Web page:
Two Weeks in Another Town (1962)

Two Weeks in Another Town
Director: Vincente Minnelli
Writer: Charles Schnee
Based on: Irwin Shaw‘s novel
Cast: Kirk Douglas, Edward G. Robinson, George Hamilton, Cyd Charisse, Daliah Lavi, Claire Trevor

Jack Andrus (Kirk Douglas) was an actor until he had a nervous breakdown and was admitted into a facility where he was slowly getting better. Then an invitation reaches him from director Maurice Kruger (Edward G. Robinson): he should come to Rome, where Kruger is working on a movie in which Jack could have a small part. Jack can’t resist and so he finds himself in Rome for two weeks. But things there aren’t all fun and games: Kruger and his wife Clara (Claire Trevor) are constantly fighting, the film’s young star Davie (George Hamilton) is erratic, and Jack’s ex Carlotta (Cyd Charisse) is also in town and immediately on Jack’s case. But maybe that’s just what he needs.

I really liked this movie. It’s a tad campy in parts and the ending is overblown, but somehow it all works wonderfully anyway.

I guess I can make it official now: I’m a Vincente Minnelli fangirl. I probably should get a badge. His movies are brilliant [though my heart definitely belongs to Home from the Hill]. I should probably watch myself through his entire catalogue (give me some time).

Kirk Douglas was amazing. He was absolutely captivating. And I also really liked George Hamilton in this one. He really has a knack for playing petulant boys. They are not particularly likeable, but oh so good.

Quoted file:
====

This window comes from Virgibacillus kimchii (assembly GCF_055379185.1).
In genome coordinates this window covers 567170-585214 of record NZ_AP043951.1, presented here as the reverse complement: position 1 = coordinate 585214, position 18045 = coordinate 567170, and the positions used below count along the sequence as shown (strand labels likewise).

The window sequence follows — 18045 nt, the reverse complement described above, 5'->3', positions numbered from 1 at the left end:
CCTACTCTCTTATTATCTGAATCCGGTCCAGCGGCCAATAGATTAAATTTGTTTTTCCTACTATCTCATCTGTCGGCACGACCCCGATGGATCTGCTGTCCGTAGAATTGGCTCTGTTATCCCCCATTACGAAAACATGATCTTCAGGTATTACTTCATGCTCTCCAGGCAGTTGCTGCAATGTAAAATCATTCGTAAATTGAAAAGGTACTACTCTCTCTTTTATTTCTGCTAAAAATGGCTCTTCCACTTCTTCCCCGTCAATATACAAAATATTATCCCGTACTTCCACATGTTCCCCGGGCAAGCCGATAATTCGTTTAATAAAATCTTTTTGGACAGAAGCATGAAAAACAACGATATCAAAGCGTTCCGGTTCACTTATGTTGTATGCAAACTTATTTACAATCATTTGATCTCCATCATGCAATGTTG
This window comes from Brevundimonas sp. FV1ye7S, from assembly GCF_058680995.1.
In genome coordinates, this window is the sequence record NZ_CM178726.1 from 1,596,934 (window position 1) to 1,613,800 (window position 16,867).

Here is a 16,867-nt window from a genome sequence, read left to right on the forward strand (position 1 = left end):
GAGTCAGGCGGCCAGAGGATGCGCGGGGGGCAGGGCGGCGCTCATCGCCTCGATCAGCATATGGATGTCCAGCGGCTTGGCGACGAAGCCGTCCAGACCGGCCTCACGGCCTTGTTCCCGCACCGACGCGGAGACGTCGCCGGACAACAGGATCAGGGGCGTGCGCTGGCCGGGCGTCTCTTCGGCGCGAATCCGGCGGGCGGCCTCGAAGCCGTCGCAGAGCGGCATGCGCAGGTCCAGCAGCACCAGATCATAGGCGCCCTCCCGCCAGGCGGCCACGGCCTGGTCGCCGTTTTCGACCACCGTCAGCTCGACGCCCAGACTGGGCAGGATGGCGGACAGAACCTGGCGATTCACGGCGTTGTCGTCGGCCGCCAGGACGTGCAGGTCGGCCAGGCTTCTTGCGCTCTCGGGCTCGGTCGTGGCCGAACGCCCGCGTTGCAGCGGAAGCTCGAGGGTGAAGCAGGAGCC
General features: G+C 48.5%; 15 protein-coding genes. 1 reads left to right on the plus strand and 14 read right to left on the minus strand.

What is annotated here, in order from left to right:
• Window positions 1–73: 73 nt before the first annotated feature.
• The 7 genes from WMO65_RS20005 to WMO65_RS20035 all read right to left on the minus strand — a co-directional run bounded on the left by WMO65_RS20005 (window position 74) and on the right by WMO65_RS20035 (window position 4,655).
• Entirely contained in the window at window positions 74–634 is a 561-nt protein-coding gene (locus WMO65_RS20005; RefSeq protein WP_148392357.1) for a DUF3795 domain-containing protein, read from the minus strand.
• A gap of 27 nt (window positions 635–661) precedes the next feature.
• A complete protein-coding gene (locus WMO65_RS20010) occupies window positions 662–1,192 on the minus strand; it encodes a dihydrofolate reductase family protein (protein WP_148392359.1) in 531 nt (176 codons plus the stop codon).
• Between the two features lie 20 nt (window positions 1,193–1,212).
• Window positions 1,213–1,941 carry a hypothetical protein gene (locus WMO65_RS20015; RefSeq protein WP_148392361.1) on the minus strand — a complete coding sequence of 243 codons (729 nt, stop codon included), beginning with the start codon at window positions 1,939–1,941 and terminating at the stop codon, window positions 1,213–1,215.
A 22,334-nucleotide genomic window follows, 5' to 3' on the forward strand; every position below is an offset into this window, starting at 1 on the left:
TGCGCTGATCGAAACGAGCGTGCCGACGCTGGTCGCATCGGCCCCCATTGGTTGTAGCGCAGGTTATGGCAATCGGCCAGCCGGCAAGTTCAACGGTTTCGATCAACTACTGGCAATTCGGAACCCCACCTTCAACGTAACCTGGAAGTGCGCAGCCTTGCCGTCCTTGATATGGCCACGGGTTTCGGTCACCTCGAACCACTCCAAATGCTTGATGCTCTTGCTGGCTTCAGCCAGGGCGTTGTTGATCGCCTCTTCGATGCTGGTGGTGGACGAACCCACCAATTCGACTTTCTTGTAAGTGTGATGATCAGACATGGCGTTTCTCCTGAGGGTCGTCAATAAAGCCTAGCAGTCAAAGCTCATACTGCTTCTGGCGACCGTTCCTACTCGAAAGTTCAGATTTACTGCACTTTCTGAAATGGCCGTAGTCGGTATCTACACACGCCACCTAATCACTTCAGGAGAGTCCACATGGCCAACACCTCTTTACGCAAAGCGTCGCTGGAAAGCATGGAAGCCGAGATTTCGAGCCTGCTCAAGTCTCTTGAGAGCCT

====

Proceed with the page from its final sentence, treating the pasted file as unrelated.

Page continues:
I liked the story a lot. It was intelligent about Jack’s recovery and it was fun and the ending was really good. Plus, I loved the pointers to The Bad and the Beautiful.

The only time the film fell slightly apart was during the scene in the car towards the end. That scene was too long, too much, but most of all it was too loud. And the soundtrack wasn’t really my case either.

But other than that it was pretty much perfect.

Summarising: Loved it.

1 thought on “Two Weeks in Another Town (1962)

Leave a Reply

Fill in your details below or click an icon to log in: Logo

You are commenting using your account. Log Out /  Change )

Google photo

You are commenting using your Google account. Log Out /  Change )

Twitter picture

You are commenting using your Twitter account. Log Out /  Change )

Facebook photo

You are commenting using your Facebook account. Log Out /  Change )

Connecting to %s

This site uses Akismet to reduce spam. Learn how your comment data is processed.